The 58th annual Grammy Awards will be held on Monday, February 15th.
There are 83 categories, so a lot of golden gramophones will be handed out that night. But of course, there can only be a handful of big winners.
Below we’ve listed the artists who will either win a ton of Grammys (like Norah Jones, in 2003) and/or who pull off a legendary performance (like Ricky Martin, in 1999).
So let’s take a look at the 10 acts who have the potential to be the toast of the town after this year’s ceremony.
Lamar was the unfortunate ugly step-sister at the 2014 Grammys: despite seven impressive nominations, he lost in all of his categories, ignominiously tying India.Arie as the biggest one-night “loser” in Grammy history. Adding insult to injury, Macklemore, the artist who beat Lamar in most of his categories, posted on Instagram that Lamar had been robbed. Ouch!
Additionally, Lamar’s nominations are spread across various genres (rap, pop, dance, music video), further maximizing his potential for a big winning night.
As if that wasn’t enough, Lamar also has a coveted performance slot; between a potential huge haul and an epic performance, 2016 could be the coronation of a new king for the once passed-over Lamar.
Swift’s 1989 album is a lock for Best Pop Vocal Album. Also, her buzz-worthy video for “Bad Blood” will almost certainly take home Best Music Video. And she even has a reasonable shot at winning both Record of the Year and Song of the Year for her big hit, “Blank Space” (video below).
But the only award Swift really wants to win this year is Album of the Year. She won the award in 2010, for Fearless, but when her Red album lost to Daft Punk in 2014, it forced her to return to the drawing board to dream it all up again. The resultant 1989 album became a pop phenomenon, spinning off six top twenty hits and counting, selling over 5.5 million copies and topping the album chart for 11 weeks.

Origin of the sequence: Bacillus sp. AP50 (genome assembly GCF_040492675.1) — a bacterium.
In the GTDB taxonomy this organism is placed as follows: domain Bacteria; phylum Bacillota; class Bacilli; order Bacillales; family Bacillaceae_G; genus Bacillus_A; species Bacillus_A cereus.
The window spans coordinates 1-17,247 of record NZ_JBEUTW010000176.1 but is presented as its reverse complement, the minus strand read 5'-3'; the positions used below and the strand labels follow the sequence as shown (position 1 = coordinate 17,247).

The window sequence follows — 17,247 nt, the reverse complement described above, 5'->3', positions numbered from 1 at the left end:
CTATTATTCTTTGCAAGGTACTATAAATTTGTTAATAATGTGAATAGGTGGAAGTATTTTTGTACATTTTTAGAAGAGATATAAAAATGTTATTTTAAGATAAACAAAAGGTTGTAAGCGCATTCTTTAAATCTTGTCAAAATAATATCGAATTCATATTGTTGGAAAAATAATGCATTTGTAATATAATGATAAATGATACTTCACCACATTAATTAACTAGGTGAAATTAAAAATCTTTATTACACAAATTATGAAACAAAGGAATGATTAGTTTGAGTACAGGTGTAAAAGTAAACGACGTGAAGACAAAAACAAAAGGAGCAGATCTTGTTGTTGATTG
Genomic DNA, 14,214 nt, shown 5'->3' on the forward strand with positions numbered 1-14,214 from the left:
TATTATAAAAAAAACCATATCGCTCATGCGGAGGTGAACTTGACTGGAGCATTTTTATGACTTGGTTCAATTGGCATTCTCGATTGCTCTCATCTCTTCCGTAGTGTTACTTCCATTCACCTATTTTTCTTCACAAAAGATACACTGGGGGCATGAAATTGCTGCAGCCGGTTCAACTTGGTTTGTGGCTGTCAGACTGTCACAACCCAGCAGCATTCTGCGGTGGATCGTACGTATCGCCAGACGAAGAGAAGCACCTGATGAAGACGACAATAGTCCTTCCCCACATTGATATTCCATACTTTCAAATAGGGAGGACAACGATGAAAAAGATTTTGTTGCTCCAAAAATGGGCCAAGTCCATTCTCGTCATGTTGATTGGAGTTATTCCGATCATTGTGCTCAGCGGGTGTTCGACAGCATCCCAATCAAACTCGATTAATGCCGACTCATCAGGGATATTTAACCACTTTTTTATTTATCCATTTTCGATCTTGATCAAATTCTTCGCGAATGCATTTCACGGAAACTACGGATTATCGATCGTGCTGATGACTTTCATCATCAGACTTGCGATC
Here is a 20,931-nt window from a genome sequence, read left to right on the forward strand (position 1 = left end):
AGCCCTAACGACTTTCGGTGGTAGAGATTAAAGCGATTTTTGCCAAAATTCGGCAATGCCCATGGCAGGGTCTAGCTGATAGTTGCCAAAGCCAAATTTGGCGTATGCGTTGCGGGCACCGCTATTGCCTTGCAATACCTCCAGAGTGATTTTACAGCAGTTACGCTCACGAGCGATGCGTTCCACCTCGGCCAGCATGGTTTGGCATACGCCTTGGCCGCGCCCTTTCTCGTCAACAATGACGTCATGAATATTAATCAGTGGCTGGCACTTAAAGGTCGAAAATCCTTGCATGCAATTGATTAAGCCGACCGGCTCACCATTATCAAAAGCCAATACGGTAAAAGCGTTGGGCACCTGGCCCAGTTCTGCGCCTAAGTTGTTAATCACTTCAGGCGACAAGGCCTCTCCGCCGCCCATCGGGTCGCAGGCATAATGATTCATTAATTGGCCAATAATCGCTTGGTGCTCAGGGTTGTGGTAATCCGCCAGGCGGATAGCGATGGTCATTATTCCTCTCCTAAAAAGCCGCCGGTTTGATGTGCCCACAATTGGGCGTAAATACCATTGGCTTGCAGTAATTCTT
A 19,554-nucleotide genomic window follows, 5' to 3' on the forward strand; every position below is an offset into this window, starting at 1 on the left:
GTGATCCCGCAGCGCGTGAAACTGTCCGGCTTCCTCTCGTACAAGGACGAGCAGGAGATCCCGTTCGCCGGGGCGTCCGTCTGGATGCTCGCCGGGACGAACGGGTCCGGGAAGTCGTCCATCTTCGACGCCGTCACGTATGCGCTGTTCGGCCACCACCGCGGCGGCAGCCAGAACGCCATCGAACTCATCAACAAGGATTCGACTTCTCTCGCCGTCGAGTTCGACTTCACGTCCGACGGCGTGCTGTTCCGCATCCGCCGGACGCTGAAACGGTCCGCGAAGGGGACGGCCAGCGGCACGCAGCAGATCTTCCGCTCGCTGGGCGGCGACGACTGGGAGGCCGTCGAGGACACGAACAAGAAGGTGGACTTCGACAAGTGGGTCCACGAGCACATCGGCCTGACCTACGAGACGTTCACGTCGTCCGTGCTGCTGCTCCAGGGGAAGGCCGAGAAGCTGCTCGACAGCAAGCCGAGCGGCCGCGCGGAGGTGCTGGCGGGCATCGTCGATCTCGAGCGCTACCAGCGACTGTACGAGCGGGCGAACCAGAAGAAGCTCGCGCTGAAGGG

If Grammys were based solely on commercial performance, 1989 would win Album of the Year in a landslide. But of course, there are other factors at play: for all its perfect pop nuances, is the album too commercial? And more importantly, since it’s been out forever, will voters be willing to give it the top honor at this year’s ceremony? Swift stands to lose the most this year, but in her wildest dreams, should 1989 win Album of the Year, the night will belong to her.
This year’s Album of the Year contest is going to come down to Kendrick Lamar’s critically-lauded To Pimp a Butterfly and Taylor Swift’s pop-juggernaut, 1989, with either album about as likely to win. But there’s a strong possibility that these two albums will split the vote, allowing a dark horse to take the title.
Should that happen, Alabama Shakes will reap the benefits: their Sound and Color album was a critical success, populating year-end “best of” lists by Rolling Stone, The New York Times, and Rough Trade. Additionally, the album topped the chart in April of last year, giving the band their first number one.
Furthermore, Album of the Year is historically one of the most volatile categories, as previous sure-fire bets (Eminem’s The Marshall Mathers LP, Beyonce’s self-titled album) have lost to left-field long-shots (Steely Dan’s Two Against Nature, Beck’s Morning Phase, respectively). Alabama Shakes are nominated in three other categories, all of them in their genre of rock and alternative music; however, a win for Album of the Year would expand their audience to the mainstream.
The Weeknd was the hottest act in 2015, with an impressive run of incendiary hit singles and a number one album that expertly married R/B, shades of electronica and dark pop. He comes into these Grammys with seven nominations, most notably in key categories like Album of the Year (for Beauty Behind the Madness) and Record of the Year (for irresistible ear-worm “Can’t Feel My Face”).
Stiff competition will shut him out of the bigger categories, but look for him to scoop up Best R/B Performance for “Earned It (Fifty Shades of Grey).” The Weeknd has never won a Grammy before, so if he can convert any of his nominations into a win, it will cap off an amazing year for the former Abel Tesfaye.
Adele missed the eligibility period for this year’s Grammys (the cut-off was September 30th; “Hello” was released on October 23rd). Accordingly, expect her to clean up at the 2017 Grammys, when her mega-selling 25 album will surely sweep the board.